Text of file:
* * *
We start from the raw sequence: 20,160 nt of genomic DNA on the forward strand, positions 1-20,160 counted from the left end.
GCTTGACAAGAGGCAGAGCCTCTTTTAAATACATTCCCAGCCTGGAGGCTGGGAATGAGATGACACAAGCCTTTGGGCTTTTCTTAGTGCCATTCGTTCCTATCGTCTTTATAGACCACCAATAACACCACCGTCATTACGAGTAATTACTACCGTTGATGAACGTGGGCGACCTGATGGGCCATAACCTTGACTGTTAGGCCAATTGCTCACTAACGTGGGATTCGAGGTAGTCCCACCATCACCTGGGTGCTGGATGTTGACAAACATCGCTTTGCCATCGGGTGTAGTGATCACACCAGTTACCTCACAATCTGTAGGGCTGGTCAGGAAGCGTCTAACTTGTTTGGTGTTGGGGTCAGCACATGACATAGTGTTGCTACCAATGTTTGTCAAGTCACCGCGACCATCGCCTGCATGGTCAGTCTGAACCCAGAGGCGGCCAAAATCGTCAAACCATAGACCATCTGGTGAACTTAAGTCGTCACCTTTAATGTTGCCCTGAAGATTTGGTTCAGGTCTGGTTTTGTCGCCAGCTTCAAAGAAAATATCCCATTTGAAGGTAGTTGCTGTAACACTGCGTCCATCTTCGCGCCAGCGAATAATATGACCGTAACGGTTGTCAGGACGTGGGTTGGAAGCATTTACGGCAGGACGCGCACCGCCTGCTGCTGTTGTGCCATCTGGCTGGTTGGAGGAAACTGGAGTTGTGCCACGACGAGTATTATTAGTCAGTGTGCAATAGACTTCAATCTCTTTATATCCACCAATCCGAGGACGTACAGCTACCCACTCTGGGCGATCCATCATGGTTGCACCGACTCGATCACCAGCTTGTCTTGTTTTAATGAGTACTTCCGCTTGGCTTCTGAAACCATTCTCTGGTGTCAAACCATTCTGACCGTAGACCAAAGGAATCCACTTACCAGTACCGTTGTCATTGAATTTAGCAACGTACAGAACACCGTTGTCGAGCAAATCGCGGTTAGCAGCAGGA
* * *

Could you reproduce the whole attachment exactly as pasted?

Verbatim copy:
We start from the raw sequence: 20,160 nt of genomic DNA on the forward strand, positions 1-20,160 counted from the left end.
GCTTGACAAGAGGCAGAGCCTCTTTTAAATACATTCCCAGCCTGGAGGCTGGGAATGAGATGACACAAGCCTTTGGGCTTTTCTTAGTGCCATTCGTTCCTATCGTCTTTATAGACCACCAATAACACCACCGTCATTACGAGTAATTACTACCGTTGATGAACGTGGGCGACCTGATGGGCCATAACCTTGACTGTTAGGCCAATTGCTCACTAACGTGGGATTCGAGGTAGTCCCACCATCACCTGGGTGCTGGATGTTGACAAACATCGCTTTGCCATCGGGTGTAGTGATCACACCAGTTACCTCACAATCTGTAGGGCTGGTCAGGAAGCGTCTAACTTGTTTGGTGTTGGGGTCAGCACATGACATAGTGTTGCTACCAATGTTTGTCAAGTCACCGCGACCATCGCCTGCATGGTCAGTCTGAACCCAGAGGCGGCCAAAATCGTCAAACCATAGACCATCTGGTGAACTTAAGTCGTCACCTTTAATGTTGCCCTGAAGATTTGGTTCAGGTCTGGTTTTGTCGCCAGCTTCAAAGAAAATATCCCATTTGAAGGTAGTTGCTGTAACACTGCGTCCATCTTCGCGCCAGCGAATAATATGACCGTAACGGTTGTCAGGACGTGGGTTGGAAGCATTTACGGCAGGACGCGCACCGCCTGCTGCTGTTGTGCCATCTGGCTGGTTGGAGGAAACTGGAGTTGTGCCACGACGAGTATTATTAGTCAGTGTGCAATAGACTTCAATCTCTTTATATCCACCAATCCGAGGACGTACAGCTACCCACTCTGGGCGATCCATCATGGTTGCACCGACTCGATCACCAGCTTGTCTTGTTTTAATGAGTACTTCCGCTTGGCTTCTGAAACCATTCTCTGGTGTCAAACCATTCTGACCGTAGACCAAAGGAATCCACTTACCAGTACCGTTGTCATTGAATTTAGCAACGTACAGAACACCGTTGTCGAGCAAATCGCGGTTAGCAGCAGGA